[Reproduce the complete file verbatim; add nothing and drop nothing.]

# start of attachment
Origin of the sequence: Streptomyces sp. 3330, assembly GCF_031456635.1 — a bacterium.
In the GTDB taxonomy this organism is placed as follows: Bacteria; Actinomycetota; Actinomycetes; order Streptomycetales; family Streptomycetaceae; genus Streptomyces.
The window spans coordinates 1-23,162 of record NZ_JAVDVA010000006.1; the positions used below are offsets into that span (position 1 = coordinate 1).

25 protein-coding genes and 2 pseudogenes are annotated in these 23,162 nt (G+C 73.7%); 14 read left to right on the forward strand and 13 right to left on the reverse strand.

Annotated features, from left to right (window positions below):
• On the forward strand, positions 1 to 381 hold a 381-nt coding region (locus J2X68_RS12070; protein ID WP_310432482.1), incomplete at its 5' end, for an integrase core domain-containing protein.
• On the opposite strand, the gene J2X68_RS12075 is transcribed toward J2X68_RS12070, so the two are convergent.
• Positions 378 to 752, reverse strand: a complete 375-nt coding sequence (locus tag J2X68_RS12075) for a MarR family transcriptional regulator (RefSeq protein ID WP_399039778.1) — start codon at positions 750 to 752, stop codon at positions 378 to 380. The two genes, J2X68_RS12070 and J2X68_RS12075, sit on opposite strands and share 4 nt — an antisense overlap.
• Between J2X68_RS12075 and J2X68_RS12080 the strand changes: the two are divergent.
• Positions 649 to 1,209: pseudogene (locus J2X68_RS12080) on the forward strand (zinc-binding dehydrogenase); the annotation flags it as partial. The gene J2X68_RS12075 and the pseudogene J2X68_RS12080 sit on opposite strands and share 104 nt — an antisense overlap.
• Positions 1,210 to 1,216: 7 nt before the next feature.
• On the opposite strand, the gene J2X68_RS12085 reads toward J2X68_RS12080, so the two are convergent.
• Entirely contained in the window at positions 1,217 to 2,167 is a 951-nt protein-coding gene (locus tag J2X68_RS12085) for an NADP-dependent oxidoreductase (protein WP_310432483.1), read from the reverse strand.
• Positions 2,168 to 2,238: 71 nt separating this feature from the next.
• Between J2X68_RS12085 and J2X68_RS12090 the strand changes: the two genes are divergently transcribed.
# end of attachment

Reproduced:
Origin of the sequence: Streptomyces sp. 3330, assembly GCF_031456635.1 — a bacterium.
In the GTDB taxonomy this organism is placed as follows: Bacteria; Actinomycetota; Actinomycetes; order Streptomycetales; family Streptomycetaceae; genus Streptomyces.
The window spans coordinates 1-23,162 of record NZ_JAVDVA010000006.1; the positions used below are offsets into that span (position 1 = coordinate 1).

25 protein-coding genes and 2 pseudogenes are annotated in these 23,162 nt (G+C 73.7%); 14 read left to right on the forward strand and 13 right to left on the reverse strand.

Annotated features, from left to right (window positions below):
• On the forward strand, positions 1 to 381 hold a 381-nt coding region (locus J2X68_RS12070; protein ID WP_310432482.1), incomplete at its 5' end, for an integrase core domain-containing protein.
• On the opposite strand, the gene J2X68_RS12075 is transcribed toward J2X68_RS12070, so the two are convergent.
• Positions 378 to 752, reverse strand: a complete 375-nt coding sequence (locus tag J2X68_RS12075) for a MarR family transcriptional regulator (RefSeq protein ID WP_399039778.1) — start codon at positions 750 to 752, stop codon at positions 378 to 380. The two genes, J2X68_RS12070 and J2X68_RS12075, sit on opposite strands and share 4 nt — an antisense overlap.
• Between J2X68_RS12075 and J2X68_RS12080 the strand changes: the two are divergent.
• Positions 649 to 1,209: pseudogene (locus J2X68_RS12080) on the forward strand (zinc-binding dehydrogenase); the annotation flags it as partial. The gene J2X68_RS12075 and the pseudogene J2X68_RS12080 sit on opposite strands and share 104 nt — an antisense overlap.
• Positions 1,210 to 1,216: 7 nt before the next feature.
• On the opposite strand, the gene J2X68_RS12085 reads toward J2X68_RS12080, so the two are convergent.
• Entirely contained in the window at positions 1,217 to 2,167 is a 951-nt protein-coding gene (locus tag J2X68_RS12085) for an NADP-dependent oxidoreductase (protein WP_310432483.1), read from the reverse strand.
• Positions 2,168 to 2,238: 71 nt separating this feature from the next.
• Between J2X68_RS12085 and J2X68_RS12090 the strand changes: the two genes are divergently transcribed.